The Step Back

Bucks hosts one-time celebration at former home


? Mecca’s not a state of mind or a place. Mecca is a way of life ?

For the first time in over 29 years, professional basketball will return to UW-Milwaukee Panther Arena — better known to the basketball world as The MECCA — on Thursday when early MVP favorite Giannis Antetokounmpo and the Bucks host the Celtics. The Bucks’ former stomping grounds will, for one night only in celebration of the franchise’s 50th year, become home again.

The MECCA (Milwaukee Exposition, Convention Center and Arena) began its life as the Milwaukee Arena in 1950. At the time, Milwaukee Arena was revolutionary for its broadcast television accommodations. The arena first hosted the Milwaukee Hawks of the NBA from 1951 to 1955 but the franchise moved to St. Louis after an uneventful 91-190 run. Despite the years of losing, Milwaukee fans were able to see the building blocks of a future NBA champion as rookie Bob Pettit burst onto the scene in 1955.

Listen: Recapping a crazy opening week in the NBA

The Milwaukee Arena was without a professional basketball team until Jan. 22, 1968 when the NBA awarded a franchise to Milwaukee Pro, an ownership group headed by Wesley Pavalon and Marvin Fishman. A fan vote was held for the new organization’s names with 40,000 Milwaukee-area fans participating in the vote. Robins was the overwhelming winner — the Robin being Wisconsin’s state bird. Thankfully, judges went with the second-most popular choice, the Bucks.

The first year — as is typical with most expansion teams — was rough for Milwaukee, but it earned them a spot in a NBA Draft coin flip with fellow expansion team, the Phoenix Suns. The flip would determine the first pick in the upcoming draft, a draft headlined by no doubt No. 1 overall pick UCLA’s Lew Alcindor.

The Bucks won the flip and a bidding war with the upstart American Basketball Association (ABA). Milwaukee basketball finally had its star.

Just two years later, they’d also have their championship. Alcindor (now Kareem Abdul-Jabbar), small forward Bob Dandridge and veteran point guard Oscar Robertson brought an NBA title to Milwaukee.

The dominant playoff run — a run in which the Bucks lost only once en route to the championship — saw the Bucks go undefeated at the Milwaukee Arena. However, three of the Bucks “home” games during this playoff run were played on the University of Wisconsin’s Madison campus, a result of the Milwaukee Arena and nearby Coliseum already being booked.

“In those days, we were kind of disgusted in that (the Arena) put an outdoor show on and completely overlooked the Bucks. I think part of it was because Marquette was so strong. So we were very happy to be welcomed into Madison and we played well.” – Milwaukee Bucks president Ray Patterson (Madison.com)

In a perfect representation of that era of pro basketball, the Bucks attendance during those three playoff games was 12,868 — well above what they were able to draw in the Arena.

Unfortunately for Milwaukee basketball fans, that 1971 championship would be the lone NBA title for the franchise. Jabbar would leave for the warm embrace of Los Angeles in 1975 and the team struggled to make much noise in the NBA’s crowded Western Conference.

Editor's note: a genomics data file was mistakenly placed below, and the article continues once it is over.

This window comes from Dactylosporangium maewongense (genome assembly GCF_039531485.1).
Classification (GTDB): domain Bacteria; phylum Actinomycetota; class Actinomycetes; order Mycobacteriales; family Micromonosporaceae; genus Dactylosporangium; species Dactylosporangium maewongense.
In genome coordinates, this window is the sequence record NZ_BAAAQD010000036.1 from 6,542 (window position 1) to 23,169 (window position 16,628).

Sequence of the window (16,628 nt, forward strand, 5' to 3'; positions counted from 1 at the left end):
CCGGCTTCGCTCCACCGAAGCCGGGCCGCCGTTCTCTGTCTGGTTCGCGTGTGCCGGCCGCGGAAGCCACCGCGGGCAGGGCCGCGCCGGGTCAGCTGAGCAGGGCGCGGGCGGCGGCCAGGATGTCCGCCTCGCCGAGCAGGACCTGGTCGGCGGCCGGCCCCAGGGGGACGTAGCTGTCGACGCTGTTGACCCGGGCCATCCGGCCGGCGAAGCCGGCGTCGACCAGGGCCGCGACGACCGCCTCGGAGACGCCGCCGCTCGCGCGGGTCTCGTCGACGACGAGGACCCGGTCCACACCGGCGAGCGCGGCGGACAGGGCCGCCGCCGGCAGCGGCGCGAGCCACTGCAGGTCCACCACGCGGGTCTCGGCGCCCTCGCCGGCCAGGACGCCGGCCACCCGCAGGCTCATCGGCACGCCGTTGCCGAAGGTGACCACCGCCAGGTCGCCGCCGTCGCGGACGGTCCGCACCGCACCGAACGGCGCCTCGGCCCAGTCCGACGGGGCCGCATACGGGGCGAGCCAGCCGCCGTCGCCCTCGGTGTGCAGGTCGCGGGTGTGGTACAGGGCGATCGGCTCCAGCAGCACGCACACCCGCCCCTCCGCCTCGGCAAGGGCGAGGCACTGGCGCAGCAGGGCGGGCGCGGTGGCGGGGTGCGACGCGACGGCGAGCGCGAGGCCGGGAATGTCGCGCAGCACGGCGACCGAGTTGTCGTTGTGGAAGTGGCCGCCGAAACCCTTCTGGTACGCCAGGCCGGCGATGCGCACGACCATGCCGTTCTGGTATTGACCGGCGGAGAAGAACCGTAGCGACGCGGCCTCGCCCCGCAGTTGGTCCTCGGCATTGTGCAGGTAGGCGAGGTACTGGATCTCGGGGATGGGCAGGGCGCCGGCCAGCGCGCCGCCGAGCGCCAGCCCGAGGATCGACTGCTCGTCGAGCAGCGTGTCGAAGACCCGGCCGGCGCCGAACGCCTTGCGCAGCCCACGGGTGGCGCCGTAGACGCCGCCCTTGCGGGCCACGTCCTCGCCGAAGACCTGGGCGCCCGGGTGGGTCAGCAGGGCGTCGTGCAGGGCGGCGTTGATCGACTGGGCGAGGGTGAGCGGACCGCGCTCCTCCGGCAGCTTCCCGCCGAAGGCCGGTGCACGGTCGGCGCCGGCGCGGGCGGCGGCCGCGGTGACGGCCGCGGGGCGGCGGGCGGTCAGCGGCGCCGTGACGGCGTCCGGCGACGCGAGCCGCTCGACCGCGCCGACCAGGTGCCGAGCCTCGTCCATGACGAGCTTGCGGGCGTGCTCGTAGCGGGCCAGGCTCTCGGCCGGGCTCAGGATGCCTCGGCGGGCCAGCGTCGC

The Milwaukee Arena was officially folded into the Milwaukee Exposition and Convention Center in 1974, creating The MECCA. Four years later, The MECCA receiving its defining feature, a uniquely painted basketball court.

The work of famed artist Robert Indiana — designer of Philadelphia’s infamous LOVE sculpture — the court was unlike anything in basketball or sports. Large rainbow Ms took up both half-courts and the unique coloring and lettering throughout makes it one of the most beautiful and daring basketball court designs ever.

That floor and a run of playoff appearances in the 1980s came to define the franchise. Though unable to defeat the Celtics or make the NBA Finals, the Bucks made the playoffs each and every year in the 1980s under head coaches Don Nelson and later Del Harris.

The Bucks would play their final game at The MECCA in May 6, 1988, a victory over Dominique Wilkins and the Hawks in the 1988 Eastern Conference first round. Two days later, a loss to the Hawks would end not only the Bucks season but their tenure at the famed MECCA.

The Bradley Center (now BMO Harris Bradley Center) opened the following season, but to the surprise of many, the Bucks decided not to bring the famous MECCA court to their new home.

In 2014, a Bucks fan discovered the floor being sold for scrap and worked with his friends and Indiana to bring the iconic court design back to life. Tonight’s game will feature a replica of that famous court design, described as “bright” by Antenekombo.

“It takes a little bit of time to get used to (the court) because it’s kind of bright. That’s why we practiced today here so we can get used to it, but I love it.”

While the fate of the original MECCA court is still very much undetermined, a petition is ongoing to have the court displayed publicly. The Bucks will also wear vintage uniforms for tonight’s occasion.

Tonight will very likely be the lowest attended game of the year for the Bucks — the former MECCA holds only 10,783 for basketball, almost 6,000 fewer than the NBA’s lowest capacity arena in New Orleans — but neither the franchise nor the fans will care. On this night, it will be a celebration not only of the Bucks’ 50 years but one of the NBA’s most famous arena and arena floors.

? Here to get drastic, return of the Mecca ?



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